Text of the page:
Until a Hurricane Sweeps Through

Margarita García Robayo

Illustration by Leif Engström

My first flight was to Miami. It was the busiest international route in the city, and also the most sought after: I competed and I won. I wanted to go to Miami because buying things is cheap and the weather is warm and because the men aren't gringos. Young flight attendants don't like gringos because they don't know how to fuck; the older ones do, but they don't fuck anymore.

Have you been to Miami? I asked Julian. He said he had, but I could tell he was lying. Julian was watching TV in my living room, a boxing match was on. My brother was in the shower because they were going to a party. My mom was on the phone with my grandma, some relative's cousin had died. My dad had gone out to pay some traffic fines.

Have you been to Miami? I asked Gustavo. He didn't answer. Olga burst out laughing. Gustavo was drinking rum in the hammock, watching the sea. Olga was grating coconut for a rice dish. She was wearing a white skirt and red underwear and her tits spilled out from a black Lycra neckline.

I had gone over to say goodbye.

In Miami I stayed at a hotel by the airport, I had already been in touch with a friend of a friend from the gym to come pick me up. He was married and he showed up without his wife. This was for the best since lately I wasn't getting along with anyone's wife: young flight attendants are famous for spreading our legs in any airport bathroom. Old flight attendants are famous for spitting in airplane food and other things, too. Susana, my coworker, said that old flight attendants were ladies filled with flatulence—it was all those years of eating that packaged food—over which they lost control at certain altitudes.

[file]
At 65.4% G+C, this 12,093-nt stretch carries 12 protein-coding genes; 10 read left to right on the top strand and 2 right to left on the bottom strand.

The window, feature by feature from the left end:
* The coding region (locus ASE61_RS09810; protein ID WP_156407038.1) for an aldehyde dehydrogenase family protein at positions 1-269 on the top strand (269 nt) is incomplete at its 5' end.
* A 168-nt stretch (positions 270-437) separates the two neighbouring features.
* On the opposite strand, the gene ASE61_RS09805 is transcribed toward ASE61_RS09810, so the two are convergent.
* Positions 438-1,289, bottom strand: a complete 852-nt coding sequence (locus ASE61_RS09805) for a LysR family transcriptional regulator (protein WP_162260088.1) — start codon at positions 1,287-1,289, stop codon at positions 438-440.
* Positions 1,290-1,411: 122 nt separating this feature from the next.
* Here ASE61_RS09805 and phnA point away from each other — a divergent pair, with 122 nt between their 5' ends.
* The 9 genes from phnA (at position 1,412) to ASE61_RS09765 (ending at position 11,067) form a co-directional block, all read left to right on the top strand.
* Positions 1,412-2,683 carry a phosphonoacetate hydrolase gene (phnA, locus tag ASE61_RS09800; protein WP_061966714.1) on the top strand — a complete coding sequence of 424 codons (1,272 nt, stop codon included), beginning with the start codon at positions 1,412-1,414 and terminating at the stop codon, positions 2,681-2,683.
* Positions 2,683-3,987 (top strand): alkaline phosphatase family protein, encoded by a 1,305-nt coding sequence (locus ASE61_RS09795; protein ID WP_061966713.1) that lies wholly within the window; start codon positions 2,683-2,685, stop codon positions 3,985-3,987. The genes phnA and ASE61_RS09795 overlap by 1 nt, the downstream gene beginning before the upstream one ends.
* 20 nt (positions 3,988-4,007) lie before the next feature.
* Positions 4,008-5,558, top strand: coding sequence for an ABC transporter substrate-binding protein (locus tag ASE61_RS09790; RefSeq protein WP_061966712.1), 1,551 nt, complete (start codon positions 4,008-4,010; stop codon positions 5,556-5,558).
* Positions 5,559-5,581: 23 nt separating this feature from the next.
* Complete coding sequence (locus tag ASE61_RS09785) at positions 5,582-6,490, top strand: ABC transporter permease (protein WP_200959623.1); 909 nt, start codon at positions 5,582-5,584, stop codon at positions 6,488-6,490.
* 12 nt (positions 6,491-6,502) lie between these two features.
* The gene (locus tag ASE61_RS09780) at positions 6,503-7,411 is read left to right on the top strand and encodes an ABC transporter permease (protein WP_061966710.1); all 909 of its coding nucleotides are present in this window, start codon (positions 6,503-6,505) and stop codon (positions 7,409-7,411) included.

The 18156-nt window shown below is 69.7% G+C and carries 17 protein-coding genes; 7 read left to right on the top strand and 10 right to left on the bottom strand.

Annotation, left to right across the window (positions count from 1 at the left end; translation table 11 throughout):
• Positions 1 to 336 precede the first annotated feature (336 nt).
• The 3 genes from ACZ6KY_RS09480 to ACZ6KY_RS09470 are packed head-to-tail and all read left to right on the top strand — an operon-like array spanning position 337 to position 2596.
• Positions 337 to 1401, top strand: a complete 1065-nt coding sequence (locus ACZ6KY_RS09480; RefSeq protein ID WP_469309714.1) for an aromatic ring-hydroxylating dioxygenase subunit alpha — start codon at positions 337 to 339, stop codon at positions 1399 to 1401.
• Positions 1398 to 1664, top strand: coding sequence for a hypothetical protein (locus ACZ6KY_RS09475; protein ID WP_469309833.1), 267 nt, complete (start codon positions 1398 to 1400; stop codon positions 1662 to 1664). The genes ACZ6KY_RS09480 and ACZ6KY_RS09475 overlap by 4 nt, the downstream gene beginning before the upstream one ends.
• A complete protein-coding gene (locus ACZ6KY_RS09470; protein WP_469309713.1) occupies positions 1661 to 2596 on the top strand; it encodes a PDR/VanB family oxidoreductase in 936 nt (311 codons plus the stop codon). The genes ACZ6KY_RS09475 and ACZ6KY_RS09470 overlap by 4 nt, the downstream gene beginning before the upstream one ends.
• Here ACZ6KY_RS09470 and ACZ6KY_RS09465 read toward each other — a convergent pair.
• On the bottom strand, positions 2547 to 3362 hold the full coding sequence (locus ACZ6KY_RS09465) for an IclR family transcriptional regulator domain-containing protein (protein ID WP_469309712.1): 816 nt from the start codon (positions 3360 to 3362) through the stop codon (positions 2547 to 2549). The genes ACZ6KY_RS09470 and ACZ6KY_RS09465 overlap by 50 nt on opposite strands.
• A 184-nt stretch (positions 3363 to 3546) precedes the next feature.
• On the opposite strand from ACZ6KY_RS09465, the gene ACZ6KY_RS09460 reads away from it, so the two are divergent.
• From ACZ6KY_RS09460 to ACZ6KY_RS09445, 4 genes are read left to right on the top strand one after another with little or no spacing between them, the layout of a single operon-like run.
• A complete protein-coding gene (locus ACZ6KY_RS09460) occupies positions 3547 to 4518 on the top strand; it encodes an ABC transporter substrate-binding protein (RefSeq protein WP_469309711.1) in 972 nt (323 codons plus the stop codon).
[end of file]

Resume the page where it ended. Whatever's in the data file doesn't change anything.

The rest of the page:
My friend's friend was named Juan but everyone called him Johnny, and he was a green-eyed dark-skinned giant. He had a new car and it smelled new. He took me to eat some spicy food and then for a ride along Ocean Drive. Before going back to the hotel we went to a bar owned by one of his friends: a partner, Johnny said. Then he corrected himself: a buddy, and slapped the guy on the back. We drank negroni. I'd never had negroni, but I didn't tell him. Do you like it? Johnny asked and I nodded: I like strong drinks. He clinked his glass against mine and put his lips up to my ear: me like u, beibi.

Johnny smelled like expensive cologne.

I had to get back to the hotel by midnight because the captain said he didn't want anyone staying up all night. Our flight was at seven. Thanks, Johnny, I had a great time. And he jumped on top of me, but I dodged him. Johnny wasn't bad, but if he had his way now I'd have no one to call on my next trip to Miami. I was planning on going to Miami several times, until I'd found a way to stay there.

When I got home it started to rain. Once again, as if it hadn't rained in years. Day after day of torrential downpour that kept us from flying. The airport was closed and I was bored, watching films about people who were happy the first half hour, but then they got sad and that was what the whole movie was about, about getting over sadness; and then something happened and they ended up even happier than at the start.

A few months had gone by since I'd moved out of my parents' house. I'd moved in with Milagros, a girl who sold liquor in the Duty Free Shop, and who had put up a little sign in the bathroom: Busco roomate, two-room apt by airport. I liked the idea of living close to the airport because then I could be one hundred per cent available for the Airline. If somebody got sick I was there, in five minutes, to take their place. If a charter flight was leaving and they needed staff, I volunteered. Every time an airplane took off or landed I knew about it.

I liked the sound of airplanes.